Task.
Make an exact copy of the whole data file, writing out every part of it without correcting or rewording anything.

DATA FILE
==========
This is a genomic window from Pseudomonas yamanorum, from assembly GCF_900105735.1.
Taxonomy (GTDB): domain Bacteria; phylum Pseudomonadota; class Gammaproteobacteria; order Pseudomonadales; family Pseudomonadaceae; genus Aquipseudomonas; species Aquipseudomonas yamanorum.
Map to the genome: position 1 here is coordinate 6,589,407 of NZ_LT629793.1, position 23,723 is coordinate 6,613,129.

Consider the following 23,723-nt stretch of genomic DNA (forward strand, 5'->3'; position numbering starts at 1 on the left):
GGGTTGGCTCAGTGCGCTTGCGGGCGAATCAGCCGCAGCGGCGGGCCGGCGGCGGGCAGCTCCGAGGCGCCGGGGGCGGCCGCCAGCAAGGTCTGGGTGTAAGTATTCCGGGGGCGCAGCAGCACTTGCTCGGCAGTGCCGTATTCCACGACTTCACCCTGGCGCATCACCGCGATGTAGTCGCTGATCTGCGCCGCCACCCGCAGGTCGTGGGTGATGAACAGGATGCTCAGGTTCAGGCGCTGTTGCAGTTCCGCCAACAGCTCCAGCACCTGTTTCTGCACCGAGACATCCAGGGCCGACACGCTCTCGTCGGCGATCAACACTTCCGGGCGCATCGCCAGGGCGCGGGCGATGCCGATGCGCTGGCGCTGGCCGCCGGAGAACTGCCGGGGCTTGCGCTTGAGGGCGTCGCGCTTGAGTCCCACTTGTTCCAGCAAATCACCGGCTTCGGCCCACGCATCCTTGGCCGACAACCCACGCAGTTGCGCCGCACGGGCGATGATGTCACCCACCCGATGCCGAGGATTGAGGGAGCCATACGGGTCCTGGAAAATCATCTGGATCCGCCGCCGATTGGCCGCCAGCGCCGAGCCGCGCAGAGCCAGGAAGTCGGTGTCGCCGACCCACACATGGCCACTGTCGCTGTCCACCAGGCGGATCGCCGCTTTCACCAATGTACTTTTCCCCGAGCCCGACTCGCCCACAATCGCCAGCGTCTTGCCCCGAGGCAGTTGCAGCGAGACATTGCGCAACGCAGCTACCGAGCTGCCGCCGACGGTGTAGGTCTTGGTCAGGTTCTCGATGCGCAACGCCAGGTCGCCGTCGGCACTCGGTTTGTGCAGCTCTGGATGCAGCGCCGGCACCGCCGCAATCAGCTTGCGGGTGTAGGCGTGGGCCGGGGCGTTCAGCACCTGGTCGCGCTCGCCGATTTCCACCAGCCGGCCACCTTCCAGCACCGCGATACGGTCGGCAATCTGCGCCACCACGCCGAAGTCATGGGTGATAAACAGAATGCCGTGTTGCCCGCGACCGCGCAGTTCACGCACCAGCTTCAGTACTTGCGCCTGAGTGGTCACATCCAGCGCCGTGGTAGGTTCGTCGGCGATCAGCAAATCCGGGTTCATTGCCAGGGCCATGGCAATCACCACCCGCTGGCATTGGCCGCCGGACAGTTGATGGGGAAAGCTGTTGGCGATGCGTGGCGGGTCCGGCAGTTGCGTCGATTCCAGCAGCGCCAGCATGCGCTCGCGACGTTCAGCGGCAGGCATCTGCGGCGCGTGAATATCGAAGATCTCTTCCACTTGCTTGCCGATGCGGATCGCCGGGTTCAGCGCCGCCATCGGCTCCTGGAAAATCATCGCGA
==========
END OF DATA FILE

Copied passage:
This is a genomic window from Pseudomonas yamanorum, from assembly GCF_900105735.1.
Taxonomy (GTDB): domain Bacteria; phylum Pseudomonadota; class Gammaproteobacteria; order Pseudomonadales; family Pseudomonadaceae; genus Aquipseudomonas; species Aquipseudomonas yamanorum.
Map to the genome: position 1 here is coordinate 6,589,407 of NZ_LT629793.1, position 23,723 is coordinate 6,613,129.

Consider the following 23,723-nt stretch of genomic DNA (forward strand, 5'->3'; position numbering starts at 1 on the left):
GGGTTGGCTCAGTGCGCTTGCGGGCGAATCAGCCGCAGCGGCGGGCCGGCGGCGGGCAGCTCCGAGGCGCCGGGGGCGGCCGCCAGCAAGGTCTGGGTGTAAGTATTCCGGGGGCGCAGCAGCACTTGCTCGGCAGTGCCGTATTCCACGACTTCACCCTGGCGCATCACCGCGATGTAGTCGCTGATCTGCGCCGCCACCCGCAGGTCGTGGGTGATGAACAGGATGCTCAGGTTCAGGCGCTGTTGCAGTTCCGCCAACAGCTCCAGCACCTGTTTCTGCACCGAGACATCCAGGGCCGACACGCTCTCGTCGGCGATCAACACTTCCGGGCGCATCGCCAGGGCGCGGGCGATGCCGATGCGCTGGCGCTGGCCGCCGGAGAACTGCCGGGGCTTGCGCTTGAGGGCGTCGCGCTTGAGTCCCACTTGTTCCAGCAAATCACCGGCTTCGGCCCACGCATCCTTGGCCGACAACCCACGCAGTTGCGCCGCACGGGCGATGATGTCACCCACCCGATGCCGAGGATTGAGGGAGCCATACGGGTCCTGGAAAATCATCTGGATCCGCCGCCGATTGGCCGCCAGCGCCGAGCCGCGCAGAGCCAGGAAGTCGGTGTCGCCGACCCACACATGGCCACTGTCGCTGTCCACCAGGCGGATCGCCGCTTTCACCAATGTACTTTTCCCCGAGCCCGACTCGCCCACAATCGCCAGCGTCTTGCCCCGAGGCAGTTGCAGCGAGACATTGCGCAACGCAGCTACCGAGCTGCCGCCGACGGTGTAGGTCTTGGTCAGGTTCTCGATGCGCAACGCCAGGTCGCCGTCGGCACTCGGTTTGTGCAGCTCTGGATGCAGCGCCGGCACCGCCGCAATCAGCTTGCGGGTGTAGGCGTGGGCCGGGGCGTTCAGCACCTGGTCGCGCTCGCCGATTTCCACCAGCCGGCCACCTTCCAGCACCGCGATACGGTCGGCAATCTGCGCCACCACGCCGAAGTCATGGGTGATAAACAGAATGCCGTGTTGCCCGCGACCGCGCAGTTCACGCACCAGCTTCAGTACTTGCGCCTGAGTGGTCACATCCAGCGCCGTGGTAGGTTCGTCGGCGATCAGCAAATCCGGGTTCATTGCCAGGGCCATGGCAATCACCACCCGCTGGCATTGGCCGCCGGACAGTTGATGGGGAAAGCTGTTGGCGATGCGTGGCGGGTCCGGCAGTTGCGTCGATTCCAGCAGCGCCAGCATGCGCTCGCGACGTTCAGCGGCAGGCATCTGCGGCGCGTGAATATCGAAGATCTCTTCCACTTGCTTGCCGATGCGGATCGCCGGGTTCAGCGCCGCCATCGGCTCCTGGAAAATCATCGCGA